The greater task is to look carefully at the molecule, deciding whether tracings of the beginning and ending of close, twisted and overlapping arms (as plotted) (made by hand) make sense.

Images below show plots (color coded as to image processing filters used) and the actual images and trace-lines (screen print from ImageJ tracing). In this case: filters, each named,  were performed in photoshop; plots were made in excel as traced in ImageJ; calculator.net was used for determining means and SD of arm length and peak number;  corelDRAW was used to normalize the x axis (y axis remained unchanged from original plots) and to color code the plot lines.


Next task is to measure peak widths and heights. Unsharp mask (amount 300, 40px radius, 20 threshold) followed by a 10px gaussian blur provided the smoothest plot.  The High peak (left) and low peak height for the next three peaks, and a subsequent high peak seems to be a pretty prevalent pattern for arms in this molecule.

This is the plot for unsharp mask and gaussian blur. It is so remarkably like the very first plots I made on this protein.  Since 99.34 nm was close to 100 i used a 100 set of 1 nm dividers to mark out the valleys of these peaks.  Interesting features are the absolute regularity of the first five peaks, not in height, but in width, and the first and 4th peaks being higher, and the series of similar size peaks in the middle of the plot.

 

Highpass filter in photoshop (250px radius)

High pass filtering can help sort out background from data, especially microscopic data. Here is a summary about the high pass filter when used alone, and with gaussian blur. The subject matter is a segment of a multimer (either round or linear) and the brightest peak is where the tracing for gray scale LUT tables begins.  Each trace is shown, and along with that a plot of the peak height (and soon to be measured peak width (at mid height and at the base).   The plots of the arms shown at the bottom of the figure are color coded with the plots shown in the graph (graph made in image J, highpass filter and gaussian blur made with photoshop 6. Figure assembeled in CorelDRAW x5. THis is NOT surfactant protein A or D, but another multimer involved in innate immunity.

When the “political wish” becomes a “rosary”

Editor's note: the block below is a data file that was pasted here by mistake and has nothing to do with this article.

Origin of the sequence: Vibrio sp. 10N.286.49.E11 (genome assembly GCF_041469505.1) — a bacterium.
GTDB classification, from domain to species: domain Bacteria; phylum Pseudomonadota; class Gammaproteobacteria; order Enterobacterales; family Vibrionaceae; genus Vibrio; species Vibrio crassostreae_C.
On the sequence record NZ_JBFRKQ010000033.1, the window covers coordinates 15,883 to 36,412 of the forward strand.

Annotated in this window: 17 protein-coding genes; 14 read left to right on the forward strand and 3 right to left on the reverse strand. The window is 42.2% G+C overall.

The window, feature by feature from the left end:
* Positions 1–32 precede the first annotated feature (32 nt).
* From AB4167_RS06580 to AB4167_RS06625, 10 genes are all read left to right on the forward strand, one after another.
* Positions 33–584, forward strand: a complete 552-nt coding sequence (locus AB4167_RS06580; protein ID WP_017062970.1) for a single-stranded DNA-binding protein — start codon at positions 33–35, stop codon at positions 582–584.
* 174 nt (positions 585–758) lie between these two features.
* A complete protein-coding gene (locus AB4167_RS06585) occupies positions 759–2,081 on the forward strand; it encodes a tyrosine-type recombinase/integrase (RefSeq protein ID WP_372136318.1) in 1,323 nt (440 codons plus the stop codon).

Has anyone else noticed a speech pattern from the previous president.  It is like a set of words become a mantra, perhaps a meditative experience, or a soothing mantra, maybe even a prayer list, a mandala, a rosary or prayer beads. The following quote made me think of this.

This is the quote “”The county has, for whatever reason, also refused to produce the network routers. We want the routers, Sonny, Wendy, we got to get those routers, please. The routers. Come on, Kelly, we can get those routers. Those routers. You know what? We’re so beyond the routers, there’s so many fraudulent votes without the routers. But if you got those routers, what that will show, and they don’t want to give up the routers. They don’t want to give them. They are fighting like hell. Why are these commissioners fighting not to give the routers?”

Verge of a Dream: No more than one clear minute

I think all will
again be well when
the garden begun
before unforcasted
change have you
Back again to then
connect
The dreams of your
Father and talents
of the family.
I think that the
direction can be changed
releasing in
centrifugal loss
that not needed,
to become more
like Saturn, in
a ring about the planet.
I think you will,
once the swirling air
settles, know
why you were called
then, for no more
than one clear minute.
And that moment
Is maybe more but
no less than
nights, than mornings
and in between,
spent in the
eye of the hurricane,
grasping for an
answer to
hold on to.

RLB 16/19/2021

GIMP for processing AFM images – unsharp mask

There is a dilemma for researchers in terms of their choice of image processing programs.  The industry giants charge considerable amounts (matlab is exorbitant), what used to be high prices for CDs but now for online subscriptions.  Does the US taxpayer need to pay for these services – it doesn’t seem quite right that we pay industry graphics prices to do science which benefits all of humanity (hopefully).